At the northern end of Newport, just along the border with Croyden, sit two pieces of land, owned by husband and wife Alan and Sally Carruth and Alans sisters, Joan and Phyllis Carruth. These two pieces of land are key areas of wildlife habitat and watershed into the Sugar River. As you travel down Camels Hump Road the land begins flat and then rises steeply to the east, becoming more forested and stretching to the top of the ridge creating a scenic hillside of undisturbed forest. These two properties are now both conserved with the Upper Valley Land Trust.
Alan and Sally Carruth and Joan and Phyllis Carruth purchased the Newport land in 2003 and subdivided it into two. The 20 acres of Carruth North are owned by Alan and Sally, the other 80 acres of Carruth South are owned by Joan and Phyllis. The house on the Carruth South property was built using lumber harvested from the acres of forested land on the property, a testament to the years of active forest management that have taken place there. The Carruth family has wanted to protect this land since they purchased it and now they have made their protection of the forested land permanent with a conservation easement.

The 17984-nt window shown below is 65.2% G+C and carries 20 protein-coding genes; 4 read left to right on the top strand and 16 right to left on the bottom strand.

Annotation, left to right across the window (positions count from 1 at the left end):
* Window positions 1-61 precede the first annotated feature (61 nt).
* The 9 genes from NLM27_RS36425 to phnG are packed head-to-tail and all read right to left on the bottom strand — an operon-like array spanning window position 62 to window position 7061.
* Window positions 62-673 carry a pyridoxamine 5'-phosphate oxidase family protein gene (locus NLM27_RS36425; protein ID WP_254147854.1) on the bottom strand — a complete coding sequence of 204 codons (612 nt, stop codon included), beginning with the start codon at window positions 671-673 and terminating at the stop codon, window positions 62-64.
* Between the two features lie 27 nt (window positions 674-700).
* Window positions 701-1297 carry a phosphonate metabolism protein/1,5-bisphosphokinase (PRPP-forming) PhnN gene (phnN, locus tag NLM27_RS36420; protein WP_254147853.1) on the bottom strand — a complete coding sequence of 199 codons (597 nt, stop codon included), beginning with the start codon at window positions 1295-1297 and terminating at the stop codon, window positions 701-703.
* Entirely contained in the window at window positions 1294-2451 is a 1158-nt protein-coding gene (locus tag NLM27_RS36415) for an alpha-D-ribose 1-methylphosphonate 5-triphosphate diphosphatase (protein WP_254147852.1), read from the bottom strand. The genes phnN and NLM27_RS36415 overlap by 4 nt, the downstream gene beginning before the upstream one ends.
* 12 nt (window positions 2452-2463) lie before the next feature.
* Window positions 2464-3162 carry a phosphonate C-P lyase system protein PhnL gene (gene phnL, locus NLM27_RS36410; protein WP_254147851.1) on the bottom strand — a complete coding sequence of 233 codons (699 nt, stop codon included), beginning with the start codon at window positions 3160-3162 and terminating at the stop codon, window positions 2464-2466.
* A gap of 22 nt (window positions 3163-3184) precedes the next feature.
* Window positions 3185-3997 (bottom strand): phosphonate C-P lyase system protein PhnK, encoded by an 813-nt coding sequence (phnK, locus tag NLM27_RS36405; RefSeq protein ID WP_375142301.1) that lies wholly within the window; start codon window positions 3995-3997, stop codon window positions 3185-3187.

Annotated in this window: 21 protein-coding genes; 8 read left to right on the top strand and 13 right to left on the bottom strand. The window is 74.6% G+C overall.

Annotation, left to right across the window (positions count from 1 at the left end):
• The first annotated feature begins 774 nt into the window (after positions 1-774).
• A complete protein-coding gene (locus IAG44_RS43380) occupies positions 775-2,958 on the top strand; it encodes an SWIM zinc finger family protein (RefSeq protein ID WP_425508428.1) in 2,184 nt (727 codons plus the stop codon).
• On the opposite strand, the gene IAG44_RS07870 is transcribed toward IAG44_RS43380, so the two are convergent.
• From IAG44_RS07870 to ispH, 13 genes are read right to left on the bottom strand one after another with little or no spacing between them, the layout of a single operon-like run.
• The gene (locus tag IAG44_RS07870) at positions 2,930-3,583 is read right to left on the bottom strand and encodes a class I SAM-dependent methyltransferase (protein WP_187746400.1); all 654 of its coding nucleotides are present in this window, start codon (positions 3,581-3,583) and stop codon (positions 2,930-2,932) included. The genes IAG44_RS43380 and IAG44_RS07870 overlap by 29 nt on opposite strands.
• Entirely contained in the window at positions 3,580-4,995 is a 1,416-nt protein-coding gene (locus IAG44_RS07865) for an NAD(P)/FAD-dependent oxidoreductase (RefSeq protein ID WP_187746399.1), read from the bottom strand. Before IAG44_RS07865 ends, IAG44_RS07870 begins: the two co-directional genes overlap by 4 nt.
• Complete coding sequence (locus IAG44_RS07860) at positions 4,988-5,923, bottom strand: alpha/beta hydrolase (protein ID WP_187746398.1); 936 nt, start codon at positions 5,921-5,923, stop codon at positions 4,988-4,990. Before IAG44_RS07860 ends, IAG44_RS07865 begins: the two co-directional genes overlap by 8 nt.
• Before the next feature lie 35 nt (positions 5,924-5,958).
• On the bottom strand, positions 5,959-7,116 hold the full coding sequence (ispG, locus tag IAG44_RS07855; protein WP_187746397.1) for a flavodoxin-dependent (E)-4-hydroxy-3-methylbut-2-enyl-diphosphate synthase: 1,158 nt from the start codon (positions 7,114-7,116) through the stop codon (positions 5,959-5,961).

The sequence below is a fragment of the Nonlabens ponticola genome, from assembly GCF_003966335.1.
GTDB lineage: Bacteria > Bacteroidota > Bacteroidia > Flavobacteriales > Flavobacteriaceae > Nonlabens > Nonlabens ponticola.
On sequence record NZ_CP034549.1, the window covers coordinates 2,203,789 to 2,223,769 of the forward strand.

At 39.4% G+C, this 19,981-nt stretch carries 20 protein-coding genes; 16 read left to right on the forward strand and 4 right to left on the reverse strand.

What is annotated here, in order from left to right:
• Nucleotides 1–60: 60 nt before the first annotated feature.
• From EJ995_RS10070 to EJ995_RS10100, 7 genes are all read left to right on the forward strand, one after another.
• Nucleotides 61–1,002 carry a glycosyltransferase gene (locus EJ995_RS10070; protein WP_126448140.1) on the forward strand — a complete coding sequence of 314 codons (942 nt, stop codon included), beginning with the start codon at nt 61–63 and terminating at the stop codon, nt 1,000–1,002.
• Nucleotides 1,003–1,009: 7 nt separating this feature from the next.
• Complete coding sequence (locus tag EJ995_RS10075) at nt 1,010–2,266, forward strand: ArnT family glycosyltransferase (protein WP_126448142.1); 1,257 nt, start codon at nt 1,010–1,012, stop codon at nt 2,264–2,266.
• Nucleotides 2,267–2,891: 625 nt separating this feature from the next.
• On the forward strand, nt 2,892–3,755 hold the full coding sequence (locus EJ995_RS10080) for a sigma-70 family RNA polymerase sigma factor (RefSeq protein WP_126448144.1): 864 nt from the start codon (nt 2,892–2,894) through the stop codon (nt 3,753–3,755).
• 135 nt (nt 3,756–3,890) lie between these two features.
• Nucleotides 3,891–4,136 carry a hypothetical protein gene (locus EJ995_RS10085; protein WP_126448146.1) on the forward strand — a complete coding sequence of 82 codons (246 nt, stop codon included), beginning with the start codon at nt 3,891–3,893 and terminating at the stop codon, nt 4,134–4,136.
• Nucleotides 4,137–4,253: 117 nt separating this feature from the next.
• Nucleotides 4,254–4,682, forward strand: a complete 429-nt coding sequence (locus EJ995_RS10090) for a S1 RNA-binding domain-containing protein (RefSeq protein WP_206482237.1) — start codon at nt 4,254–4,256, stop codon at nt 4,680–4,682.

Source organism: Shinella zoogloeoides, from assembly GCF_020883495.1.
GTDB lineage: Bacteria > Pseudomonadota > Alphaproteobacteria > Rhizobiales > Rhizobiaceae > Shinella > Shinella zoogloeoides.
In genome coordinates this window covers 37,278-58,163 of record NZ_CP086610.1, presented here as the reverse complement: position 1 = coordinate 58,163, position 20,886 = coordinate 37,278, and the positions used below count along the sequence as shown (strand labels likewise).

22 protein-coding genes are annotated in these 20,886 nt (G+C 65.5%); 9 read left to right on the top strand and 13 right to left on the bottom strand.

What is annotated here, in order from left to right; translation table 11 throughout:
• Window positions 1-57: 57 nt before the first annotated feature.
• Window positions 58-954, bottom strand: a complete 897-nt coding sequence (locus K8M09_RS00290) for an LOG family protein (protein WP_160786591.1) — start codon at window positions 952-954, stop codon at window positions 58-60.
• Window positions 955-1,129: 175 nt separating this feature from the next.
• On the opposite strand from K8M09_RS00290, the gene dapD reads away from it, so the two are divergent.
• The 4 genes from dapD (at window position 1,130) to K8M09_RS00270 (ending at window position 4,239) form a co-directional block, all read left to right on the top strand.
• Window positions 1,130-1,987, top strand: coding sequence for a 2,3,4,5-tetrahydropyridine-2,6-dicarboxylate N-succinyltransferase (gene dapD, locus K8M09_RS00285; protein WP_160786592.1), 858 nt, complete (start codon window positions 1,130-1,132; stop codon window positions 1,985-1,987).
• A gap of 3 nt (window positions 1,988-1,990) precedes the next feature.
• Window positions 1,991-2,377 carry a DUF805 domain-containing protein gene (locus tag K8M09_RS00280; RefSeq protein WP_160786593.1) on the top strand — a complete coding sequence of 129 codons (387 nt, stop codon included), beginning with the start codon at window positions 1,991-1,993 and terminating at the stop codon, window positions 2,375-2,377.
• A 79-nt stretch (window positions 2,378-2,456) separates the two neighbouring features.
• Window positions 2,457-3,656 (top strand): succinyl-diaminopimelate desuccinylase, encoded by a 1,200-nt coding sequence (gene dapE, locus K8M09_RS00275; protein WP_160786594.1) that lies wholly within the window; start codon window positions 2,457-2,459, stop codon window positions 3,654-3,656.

Both properties are primarily forested, with significant water resources that ultimately flow into the watershed of the sugar river. Protection of this property will work to preserve open space and productive forestland for the future, as well as protect habitat and water quality of ground and surface water.
Transaction funding for the project was provided by the Quabbin-to-Cardigan Partnership, a public/private effort to protect the Monadnock Highlands of western New Hampshire and north central Massachusetts. To learn more, visit www.q2cpartnership.org